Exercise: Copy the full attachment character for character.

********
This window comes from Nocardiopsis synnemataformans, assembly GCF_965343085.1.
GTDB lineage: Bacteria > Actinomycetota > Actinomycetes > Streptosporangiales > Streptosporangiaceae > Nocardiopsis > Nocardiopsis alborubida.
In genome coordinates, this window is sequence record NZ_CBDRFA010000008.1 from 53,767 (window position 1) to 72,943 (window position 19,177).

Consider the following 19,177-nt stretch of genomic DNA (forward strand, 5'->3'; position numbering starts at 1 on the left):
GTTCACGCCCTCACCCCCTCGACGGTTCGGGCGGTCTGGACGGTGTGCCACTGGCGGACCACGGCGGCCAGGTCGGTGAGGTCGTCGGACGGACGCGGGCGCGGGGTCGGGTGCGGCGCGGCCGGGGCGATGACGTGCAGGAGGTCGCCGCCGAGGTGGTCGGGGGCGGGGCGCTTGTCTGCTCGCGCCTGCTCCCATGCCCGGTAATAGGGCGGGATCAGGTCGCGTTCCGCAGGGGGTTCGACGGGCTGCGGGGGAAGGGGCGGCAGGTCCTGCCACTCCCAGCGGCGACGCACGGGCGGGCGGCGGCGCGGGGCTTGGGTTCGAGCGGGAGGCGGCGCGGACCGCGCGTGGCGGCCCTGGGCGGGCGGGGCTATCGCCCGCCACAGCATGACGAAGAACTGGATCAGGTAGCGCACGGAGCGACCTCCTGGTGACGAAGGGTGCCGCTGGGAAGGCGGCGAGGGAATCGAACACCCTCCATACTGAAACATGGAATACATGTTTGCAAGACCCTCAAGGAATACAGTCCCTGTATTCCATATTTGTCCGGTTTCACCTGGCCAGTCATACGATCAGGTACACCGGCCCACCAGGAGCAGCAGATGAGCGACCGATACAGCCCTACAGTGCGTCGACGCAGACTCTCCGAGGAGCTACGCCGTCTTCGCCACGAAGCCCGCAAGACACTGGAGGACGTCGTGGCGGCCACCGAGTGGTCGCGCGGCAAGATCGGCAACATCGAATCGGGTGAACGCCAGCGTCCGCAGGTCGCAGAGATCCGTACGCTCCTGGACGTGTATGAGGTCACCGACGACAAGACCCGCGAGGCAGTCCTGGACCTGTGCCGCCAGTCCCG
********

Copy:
This window comes from Nocardiopsis synnemataformans, assembly GCF_965343085.1.
GTDB lineage: Bacteria > Actinomycetota > Actinomycetes > Streptosporangiales > Streptosporangiaceae > Nocardiopsis > Nocardiopsis alborubida.
In genome coordinates, this window is sequence record NZ_CBDRFA010000008.1 from 53,767 (window position 1) to 72,943 (window position 19,177).

Consider the following 19,177-nt stretch of genomic DNA (forward strand, 5'->3'; position numbering starts at 1 on the left):
GTTCACGCCCTCACCCCCTCGACGGTTCGGGCGGTCTGGACGGTGTGCCACTGGCGGACCACGGCGGCCAGGTCGGTGAGGTCGTCGGACGGACGCGGGCGCGGGGTCGGGTGCGGCGCGGCCGGGGCGATGACGTGCAGGAGGTCGCCGCCGAGGTGGTCGGGGGCGGGGCGCTTGTCTGCTCGCGCCTGCTCCCATGCCCGGTAATAGGGCGGGATCAGGTCGCGTTCCGCAGGGGGTTCGACGGGCTGCGGGGGAAGGGGCGGCAGGTCCTGCCACTCCCAGCGGCGACGCACGGGCGGGCGGCGGCGCGGGGCTTGGGTTCGAGCGGGAGGCGGCGCGGACCGCGCGTGGCGGCCCTGGGCGGGCGGGGCTATCGCCCGCCACAGCATGACGAAGAACTGGATCAGGTAGCGCACGGAGCGACCTCCTGGTGACGAAGGGTGCCGCTGGGAAGGCGGCGAGGGAATCGAACACCCTCCATACTGAAACATGGAATACATGTTTGCAAGACCCTCAAGGAATACAGTCCCTGTATTCCATATTTGTCCGGTTTCACCTGGCCAGTCATACGATCAGGTACACCGGCCCACCAGGAGCAGCAGATGAGCGACCGATACAGCCCTACAGTGCGTCGACGCAGACTCTCCGAGGAGCTACGCCGTCTTCGCCACGAAGCCCGCAAGACACTGGAGGACGTCGTGGCGGCCACCGAGTGGTCGCGCGGCAAGATCGGCAACATCGAATCGGGTGAACGCCAGCGTCCGCAGGTCGCAGAGATCCGTACGCTCCTGGACGTGTATGAGGTCACCGACGACAAGACCCGCGAGGCAGTCCTGGACCTGTGCCGCCAGTCCCG